How your attachment style affects your relationships at work
While the idea of issues in adulthood stemming from one’s childhood might sound cliche, the reality is that that’s often the case. The attachment theory talks about the way our earliest relationships with our primary caregivers affect our relationships and interactions as adults. We usually think about how our attachment style affects our relationships with our family members and partners. However, these styles also influence the way we work with others. In this Pacific Prime article, we’ll take a look at how your attachment style affects your relationships at work.
Types of attachment styles
Before we take a closer look at the way your attachment style impacts your work relationships, you first have to know what your attachment style is. While the most accurate way to learn about your attachment style is by speaking with a mental health professional, there are many attachment style tests you can take online. It’s important to answer the questions as honestly as possible for the most accurate results.
An attachment style essentially describes the kind of relationship a person had with their caregiver as a child. When you were a child and were hungry, tired, sad, or scared, your caregiver either met your needs or did not. If your caregiver took care of your needs and you were able to depend on them, you have what is known as a secure attachment style.
If your caregiver only met your needs on occasion, you tend to develop an anxious attachment style. Similarly, if your caregiver ignored or failed to care for your needs, you often form an avoidant attachment style. There are two types of avoidant attachment styles: fearful-avoidant and dismissive-avoidant.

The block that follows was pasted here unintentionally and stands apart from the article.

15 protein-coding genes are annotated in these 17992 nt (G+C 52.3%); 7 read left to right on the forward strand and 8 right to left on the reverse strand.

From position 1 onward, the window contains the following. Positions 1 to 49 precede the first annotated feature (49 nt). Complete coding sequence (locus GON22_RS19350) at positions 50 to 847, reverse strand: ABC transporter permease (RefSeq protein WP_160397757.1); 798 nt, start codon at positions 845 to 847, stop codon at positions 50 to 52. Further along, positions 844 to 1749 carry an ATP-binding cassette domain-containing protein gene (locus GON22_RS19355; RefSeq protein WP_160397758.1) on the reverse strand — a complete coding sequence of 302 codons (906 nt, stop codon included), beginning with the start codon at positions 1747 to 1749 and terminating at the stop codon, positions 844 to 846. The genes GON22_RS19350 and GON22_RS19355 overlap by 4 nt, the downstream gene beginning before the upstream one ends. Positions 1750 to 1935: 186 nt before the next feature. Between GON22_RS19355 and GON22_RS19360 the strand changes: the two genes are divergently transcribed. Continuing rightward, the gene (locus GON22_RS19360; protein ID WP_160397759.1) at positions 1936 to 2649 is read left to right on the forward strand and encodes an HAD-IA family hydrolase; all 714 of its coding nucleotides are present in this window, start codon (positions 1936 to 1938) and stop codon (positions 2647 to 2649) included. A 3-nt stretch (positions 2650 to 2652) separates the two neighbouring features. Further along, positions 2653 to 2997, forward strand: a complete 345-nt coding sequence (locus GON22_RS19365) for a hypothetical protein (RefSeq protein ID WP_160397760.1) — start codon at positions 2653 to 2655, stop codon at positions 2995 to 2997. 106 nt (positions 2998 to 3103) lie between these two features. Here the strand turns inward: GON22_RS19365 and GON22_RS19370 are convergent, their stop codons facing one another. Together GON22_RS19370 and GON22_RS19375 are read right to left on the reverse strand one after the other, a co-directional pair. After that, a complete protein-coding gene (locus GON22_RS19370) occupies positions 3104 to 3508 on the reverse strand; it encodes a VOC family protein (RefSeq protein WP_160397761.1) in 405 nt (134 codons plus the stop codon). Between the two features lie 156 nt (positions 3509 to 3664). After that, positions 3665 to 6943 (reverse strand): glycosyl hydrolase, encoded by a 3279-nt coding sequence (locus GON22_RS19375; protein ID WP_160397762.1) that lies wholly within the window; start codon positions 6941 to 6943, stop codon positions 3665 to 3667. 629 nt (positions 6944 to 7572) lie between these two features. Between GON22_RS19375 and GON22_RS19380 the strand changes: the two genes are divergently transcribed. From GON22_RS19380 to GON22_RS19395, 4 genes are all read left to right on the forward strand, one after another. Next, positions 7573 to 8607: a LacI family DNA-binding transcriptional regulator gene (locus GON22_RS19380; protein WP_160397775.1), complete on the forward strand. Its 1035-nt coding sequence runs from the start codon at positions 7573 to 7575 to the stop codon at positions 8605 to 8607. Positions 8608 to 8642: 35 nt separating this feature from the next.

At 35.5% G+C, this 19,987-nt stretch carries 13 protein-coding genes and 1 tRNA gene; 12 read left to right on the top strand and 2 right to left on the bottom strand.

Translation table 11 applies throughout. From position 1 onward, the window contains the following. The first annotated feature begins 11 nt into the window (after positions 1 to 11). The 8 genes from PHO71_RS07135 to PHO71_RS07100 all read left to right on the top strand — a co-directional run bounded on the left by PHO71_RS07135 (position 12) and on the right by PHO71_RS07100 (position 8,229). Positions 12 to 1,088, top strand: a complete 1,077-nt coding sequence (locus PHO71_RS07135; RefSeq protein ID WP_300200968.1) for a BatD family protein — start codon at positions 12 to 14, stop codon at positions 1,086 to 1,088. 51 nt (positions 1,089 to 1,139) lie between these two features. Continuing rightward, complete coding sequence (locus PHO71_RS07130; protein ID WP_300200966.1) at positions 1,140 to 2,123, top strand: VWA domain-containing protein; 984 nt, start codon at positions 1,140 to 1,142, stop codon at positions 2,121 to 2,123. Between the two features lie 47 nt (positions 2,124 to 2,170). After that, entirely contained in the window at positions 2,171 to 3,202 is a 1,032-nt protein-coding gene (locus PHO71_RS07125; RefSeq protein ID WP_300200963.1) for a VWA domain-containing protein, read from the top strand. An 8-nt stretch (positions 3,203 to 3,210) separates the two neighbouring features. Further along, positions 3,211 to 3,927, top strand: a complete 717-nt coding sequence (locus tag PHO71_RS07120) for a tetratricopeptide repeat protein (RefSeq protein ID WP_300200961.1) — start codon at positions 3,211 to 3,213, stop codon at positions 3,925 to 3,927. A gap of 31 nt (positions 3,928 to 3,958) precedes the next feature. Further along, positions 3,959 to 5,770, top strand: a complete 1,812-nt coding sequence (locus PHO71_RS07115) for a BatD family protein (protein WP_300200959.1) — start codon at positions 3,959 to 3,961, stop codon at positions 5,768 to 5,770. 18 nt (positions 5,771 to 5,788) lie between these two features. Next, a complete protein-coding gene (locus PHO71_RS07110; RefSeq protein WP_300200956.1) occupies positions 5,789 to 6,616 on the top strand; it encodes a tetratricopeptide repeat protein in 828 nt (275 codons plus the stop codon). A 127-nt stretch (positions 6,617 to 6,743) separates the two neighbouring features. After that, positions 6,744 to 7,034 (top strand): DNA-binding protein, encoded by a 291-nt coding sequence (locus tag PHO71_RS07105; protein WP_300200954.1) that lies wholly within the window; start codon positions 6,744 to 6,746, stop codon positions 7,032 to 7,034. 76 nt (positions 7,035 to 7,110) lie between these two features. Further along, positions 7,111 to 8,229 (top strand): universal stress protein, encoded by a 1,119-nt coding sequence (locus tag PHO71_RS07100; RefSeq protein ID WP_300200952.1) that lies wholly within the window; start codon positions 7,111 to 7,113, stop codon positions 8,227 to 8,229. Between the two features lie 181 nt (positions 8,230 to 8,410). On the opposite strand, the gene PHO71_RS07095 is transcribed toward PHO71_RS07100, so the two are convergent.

Attachment styles at work
Once you know your attachment style, you can develop a better understanding of how it affects the way you work with other people. The different attachment styles play out at work in the following ways:
If you have a secure attachment style, you tend to have healthy and stable relationships with the people you work with. It’s likely that you’re more satisfied with your job and less likely to experience high levels of conflict at work. If your role is the right fit, you probably feel secure and competent, and also find it easier to get along with your colleagues.
If this is your attachment style, do what you can to maintain a healthy work-life balance. Try to spend your time and energy working on things you’re passionate about. It’s advisable to ask others for feedback on your work so you know if you can make improvements. Since others often turn to you for guidance and balance, particularly when working as a team, you need to be able to set boundaries and recognize what you should focus on.
If you have an anxious attachment style, anxiety regarding your relationships may be all too common. You may constantly feel like you’re not performing up to everyone’s expectations or like you’re about to get fired. You find it important to fit in at the workplace, and this can really make you anxious. For example, you could find yourself constantly refreshing your inbox to see if you’ve missed anything important.